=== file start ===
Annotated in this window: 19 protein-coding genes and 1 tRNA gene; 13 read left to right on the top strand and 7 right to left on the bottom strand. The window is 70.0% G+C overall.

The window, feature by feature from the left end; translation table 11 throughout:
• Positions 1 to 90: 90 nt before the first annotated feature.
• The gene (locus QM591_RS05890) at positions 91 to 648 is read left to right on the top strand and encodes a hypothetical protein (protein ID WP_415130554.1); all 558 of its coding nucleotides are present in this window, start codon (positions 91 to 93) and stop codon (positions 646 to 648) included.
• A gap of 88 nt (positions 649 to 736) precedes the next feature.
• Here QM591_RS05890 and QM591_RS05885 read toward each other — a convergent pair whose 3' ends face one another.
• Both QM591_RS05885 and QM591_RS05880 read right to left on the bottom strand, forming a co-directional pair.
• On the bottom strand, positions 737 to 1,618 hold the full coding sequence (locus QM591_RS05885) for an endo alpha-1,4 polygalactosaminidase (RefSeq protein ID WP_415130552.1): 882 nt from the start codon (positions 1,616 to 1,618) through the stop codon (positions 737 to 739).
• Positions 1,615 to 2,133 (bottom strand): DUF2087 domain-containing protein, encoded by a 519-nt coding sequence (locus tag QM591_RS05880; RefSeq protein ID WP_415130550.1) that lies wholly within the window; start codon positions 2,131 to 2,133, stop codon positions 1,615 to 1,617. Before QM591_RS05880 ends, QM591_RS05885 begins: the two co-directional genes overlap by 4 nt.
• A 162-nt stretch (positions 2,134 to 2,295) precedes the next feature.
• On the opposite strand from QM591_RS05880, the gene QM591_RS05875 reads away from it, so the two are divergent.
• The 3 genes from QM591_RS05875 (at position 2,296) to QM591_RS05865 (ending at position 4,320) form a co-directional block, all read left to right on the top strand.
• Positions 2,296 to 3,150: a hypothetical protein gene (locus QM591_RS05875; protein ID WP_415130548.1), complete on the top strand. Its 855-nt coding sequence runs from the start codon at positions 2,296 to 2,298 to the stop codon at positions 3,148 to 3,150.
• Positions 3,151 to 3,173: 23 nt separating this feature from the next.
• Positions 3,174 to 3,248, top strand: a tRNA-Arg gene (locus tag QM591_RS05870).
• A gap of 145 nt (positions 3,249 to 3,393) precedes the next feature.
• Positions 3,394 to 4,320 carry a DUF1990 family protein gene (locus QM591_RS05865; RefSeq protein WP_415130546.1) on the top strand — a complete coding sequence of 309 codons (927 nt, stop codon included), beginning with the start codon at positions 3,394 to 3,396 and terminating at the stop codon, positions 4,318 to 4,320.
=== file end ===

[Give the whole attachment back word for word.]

Annotated in this window: 19 protein-coding genes and 1 tRNA gene; 13 read left to right on the top strand and 7 right to left on the bottom strand. The window is 70.0% G+C overall.

The window, feature by feature from the left end; translation table 11 throughout:
• Positions 1 to 90: 90 nt before the first annotated feature.
• The gene (locus QM591_RS05890) at positions 91 to 648 is read left to right on the top strand and encodes a hypothetical protein (protein ID WP_415130554.1); all 558 of its coding nucleotides are present in this window, start codon (positions 91 to 93) and stop codon (positions 646 to 648) included.
• A gap of 88 nt (positions 649 to 736) precedes the next feature.
• Here QM591_RS05890 and QM591_RS05885 read toward each other — a convergent pair whose 3' ends face one another.
• Both QM591_RS05885 and QM591_RS05880 read right to left on the bottom strand, forming a co-directional pair.
• On the bottom strand, positions 737 to 1,618 hold the full coding sequence (locus QM591_RS05885) for an endo alpha-1,4 polygalactosaminidase (RefSeq protein ID WP_415130552.1): 882 nt from the start codon (positions 1,616 to 1,618) through the stop codon (positions 737 to 739).
• Positions 1,615 to 2,133 (bottom strand): DUF2087 domain-containing protein, encoded by a 519-nt coding sequence (locus tag QM591_RS05880; RefSeq protein ID WP_415130550.1) that lies wholly within the window; start codon positions 2,131 to 2,133, stop codon positions 1,615 to 1,617. Before QM591_RS05880 ends, QM591_RS05885 begins: the two co-directional genes overlap by 4 nt.
• A 162-nt stretch (positions 2,134 to 2,295) precedes the next feature.
• On the opposite strand from QM591_RS05880, the gene QM591_RS05875 reads away from it, so the two are divergent.
• The 3 genes from QM591_RS05875 (at position 2,296) to QM591_RS05865 (ending at position 4,320) form a co-directional block, all read left to right on the top strand.
• Positions 2,296 to 3,150: a hypothetical protein gene (locus QM591_RS05875; protein ID WP_415130548.1), complete on the top strand. Its 855-nt coding sequence runs from the start codon at positions 2,296 to 2,298 to the stop codon at positions 3,148 to 3,150.
• Positions 3,151 to 3,173: 23 nt separating this feature from the next.
• Positions 3,174 to 3,248, top strand: a tRNA-Arg gene (locus tag QM591_RS05870).
• A gap of 145 nt (positions 3,249 to 3,393) precedes the next feature.
• Positions 3,394 to 4,320 carry a DUF1990 family protein gene (locus QM591_RS05865; RefSeq protein WP_415130546.1) on the top strand — a complete coding sequence of 309 codons (927 nt, stop codon included), beginning with the start codon at positions 3,394 to 3,396 and terminating at the stop codon, positions 4,318 to 4,320.